In the opening weeks of 2014, a huge wave of capital fled the assets of the major emerging markets. In January, a total of $12.2 billion poured out of equities and $4.6 billion out of bonds. An additional $6.4 billion in equities and $1.95 billion in bonds decamped in the first week of February. Currency crises threatened Turkey, Argentina, and Ukraine; other key countries that rely on foreign financing — India, Brasil, Indonesia, South Africa — also seemed in danger.
Yet a few soothing words from the new Fed chair Janet Yellen stanched the panic among investors. A few days later, emerging market stocks further recovered with word that China’s banks are shrugging off the government’s efforts to rein in their creation of ever-higher levels of credit. Global investors now expect robust Chinese demand for raw materials to buoy the poor countries, drawing in their exports with the further inflation of the Chinese property bubble.
This was the second near-crisis sell-off in the emerging markets in less than half a year, but this time the outflows eclipsed the sales for all of 2013 in the space of a few weeks. Like last summer, the looming collapse was reversed on the strength of few well-timed remarks by central bankers, with no sign of repentance of the economic sins that supposedly called down investor anger.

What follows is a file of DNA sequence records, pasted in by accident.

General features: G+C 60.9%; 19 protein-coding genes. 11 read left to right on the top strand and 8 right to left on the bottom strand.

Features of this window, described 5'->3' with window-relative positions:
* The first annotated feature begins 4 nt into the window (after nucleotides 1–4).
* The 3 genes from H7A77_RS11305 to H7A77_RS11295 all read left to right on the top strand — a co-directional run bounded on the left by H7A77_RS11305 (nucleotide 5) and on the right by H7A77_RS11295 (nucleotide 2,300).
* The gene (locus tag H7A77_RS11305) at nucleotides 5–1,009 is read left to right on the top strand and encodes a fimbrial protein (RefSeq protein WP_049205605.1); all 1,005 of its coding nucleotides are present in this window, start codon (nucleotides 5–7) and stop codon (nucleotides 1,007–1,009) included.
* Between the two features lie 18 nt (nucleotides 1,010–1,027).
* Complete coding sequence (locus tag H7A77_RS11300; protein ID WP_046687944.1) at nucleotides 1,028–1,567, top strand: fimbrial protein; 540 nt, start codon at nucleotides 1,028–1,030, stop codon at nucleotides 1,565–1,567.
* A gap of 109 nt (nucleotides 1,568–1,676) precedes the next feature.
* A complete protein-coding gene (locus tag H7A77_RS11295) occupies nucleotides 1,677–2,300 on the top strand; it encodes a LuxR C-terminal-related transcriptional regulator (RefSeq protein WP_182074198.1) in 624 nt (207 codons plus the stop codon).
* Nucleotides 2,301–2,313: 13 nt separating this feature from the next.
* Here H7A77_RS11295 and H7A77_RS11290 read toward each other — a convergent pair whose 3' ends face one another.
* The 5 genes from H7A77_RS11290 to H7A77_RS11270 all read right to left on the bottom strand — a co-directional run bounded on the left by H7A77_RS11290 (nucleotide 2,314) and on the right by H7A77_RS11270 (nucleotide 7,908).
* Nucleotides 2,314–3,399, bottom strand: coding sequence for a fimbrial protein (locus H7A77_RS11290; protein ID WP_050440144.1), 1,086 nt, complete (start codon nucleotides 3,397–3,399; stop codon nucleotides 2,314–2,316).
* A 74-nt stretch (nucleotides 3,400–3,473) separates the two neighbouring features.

Once again, last year’s claim is born out: “growing volatility is not a result of external forces acting upon the economy but what has become the defining output of the global economy itself.” The flows of capital being pushed through the global economy by the world’s major central banks are artificially oxygenating the decomposing body of neoliberal society. As the connection between the investors bearing this capital and the productive economy grows more and more tenuous, economic indicators and investor behavior become increasingly erratic. Even mainstream commentators recognize that the emerging markets crisis is merely in abeyance, though their interpretation of why that is so remains trapped in ideology.
One financial analyst counsels stoicism: economic crisis is the natural state of the emerging markets, so no need for undue concern. This is too glib — if an emerging market sell-off ran out of control, it could undo the illusions that keep the entire global system running. Because neoliberalism is living on borrowed time, maintaining investor “confidence” assumes an inordinately large role in forestalling global crisis.
For the moment, however, turmoil in these economies is unlikely to cause a general crisis. The poor countries just aren’t very important economically — despite holding two-thirds of the world’s people, they produce only one-fourth of the world’s value. US exports to the “fragile eight” countries represent just 0.7 percent of its gdp. Moreover, investors apparently still see the poor countries and rich countries (except Japan) as two separate destinations for investment rather than an interrelated unity, so money fleeing the emerging markets might simply inflate new bubbles in the developed economies. Reification to the rescue!